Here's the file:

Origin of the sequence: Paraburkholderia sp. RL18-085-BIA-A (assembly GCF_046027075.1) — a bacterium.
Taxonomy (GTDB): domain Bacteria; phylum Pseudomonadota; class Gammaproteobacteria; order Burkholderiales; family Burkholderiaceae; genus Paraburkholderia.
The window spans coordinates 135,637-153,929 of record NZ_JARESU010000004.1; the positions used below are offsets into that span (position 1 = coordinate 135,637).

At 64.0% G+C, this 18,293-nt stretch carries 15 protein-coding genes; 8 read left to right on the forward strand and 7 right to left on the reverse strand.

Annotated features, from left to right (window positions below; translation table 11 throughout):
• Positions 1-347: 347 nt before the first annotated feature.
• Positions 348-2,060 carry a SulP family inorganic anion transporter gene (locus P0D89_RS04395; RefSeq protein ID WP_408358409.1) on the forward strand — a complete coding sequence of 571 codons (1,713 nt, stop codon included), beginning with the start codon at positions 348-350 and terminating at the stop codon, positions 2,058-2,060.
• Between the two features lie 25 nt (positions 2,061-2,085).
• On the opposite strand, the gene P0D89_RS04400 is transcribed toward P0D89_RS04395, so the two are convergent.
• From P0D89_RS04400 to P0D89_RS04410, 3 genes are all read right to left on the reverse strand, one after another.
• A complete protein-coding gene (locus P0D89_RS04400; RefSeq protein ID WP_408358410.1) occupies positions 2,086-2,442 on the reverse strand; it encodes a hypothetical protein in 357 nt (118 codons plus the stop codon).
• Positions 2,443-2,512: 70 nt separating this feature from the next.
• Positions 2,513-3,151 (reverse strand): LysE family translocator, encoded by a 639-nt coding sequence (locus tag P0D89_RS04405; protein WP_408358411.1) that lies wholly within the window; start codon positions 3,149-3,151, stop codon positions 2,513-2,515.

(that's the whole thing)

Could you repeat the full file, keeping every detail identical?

Origin of the sequence: Paraburkholderia sp. RL18-085-BIA-A (assembly GCF_046027075.1) — a bacterium.
Taxonomy (GTDB): domain Bacteria; phylum Pseudomonadota; class Gammaproteobacteria; order Burkholderiales; family Burkholderiaceae; genus Paraburkholderia.
The window spans coordinates 135,637-153,929 of record NZ_JARESU010000004.1; the positions used below are offsets into that span (position 1 = coordinate 135,637).

At 64.0% G+C, this 18,293-nt stretch carries 15 protein-coding genes; 8 read left to right on the forward strand and 7 right to left on the reverse strand.

Annotated features, from left to right (window positions below; translation table 11 throughout):
• Positions 1-347: 347 nt before the first annotated feature.
• Positions 348-2,060 carry a SulP family inorganic anion transporter gene (locus P0D89_RS04395; RefSeq protein ID WP_408358409.1) on the forward strand — a complete coding sequence of 571 codons (1,713 nt, stop codon included), beginning with the start codon at positions 348-350 and terminating at the stop codon, positions 2,058-2,060.
• Between the two features lie 25 nt (positions 2,061-2,085).
• On the opposite strand, the gene P0D89_RS04400 is transcribed toward P0D89_RS04395, so the two are convergent.
• From P0D89_RS04400 to P0D89_RS04410, 3 genes are all read right to left on the reverse strand, one after another.
• A complete protein-coding gene (locus P0D89_RS04400; RefSeq protein ID WP_408358410.1) occupies positions 2,086-2,442 on the reverse strand; it encodes a hypothetical protein in 357 nt (118 codons plus the stop codon).
• Positions 2,443-2,512: 70 nt separating this feature from the next.
• Positions 2,513-3,151 (reverse strand): LysE family translocator, encoded by a 639-nt coding sequence (locus tag P0D89_RS04405; protein WP_408358411.1) that lies wholly within the window; start codon positions 3,149-3,151, stop codon positions 2,513-2,515.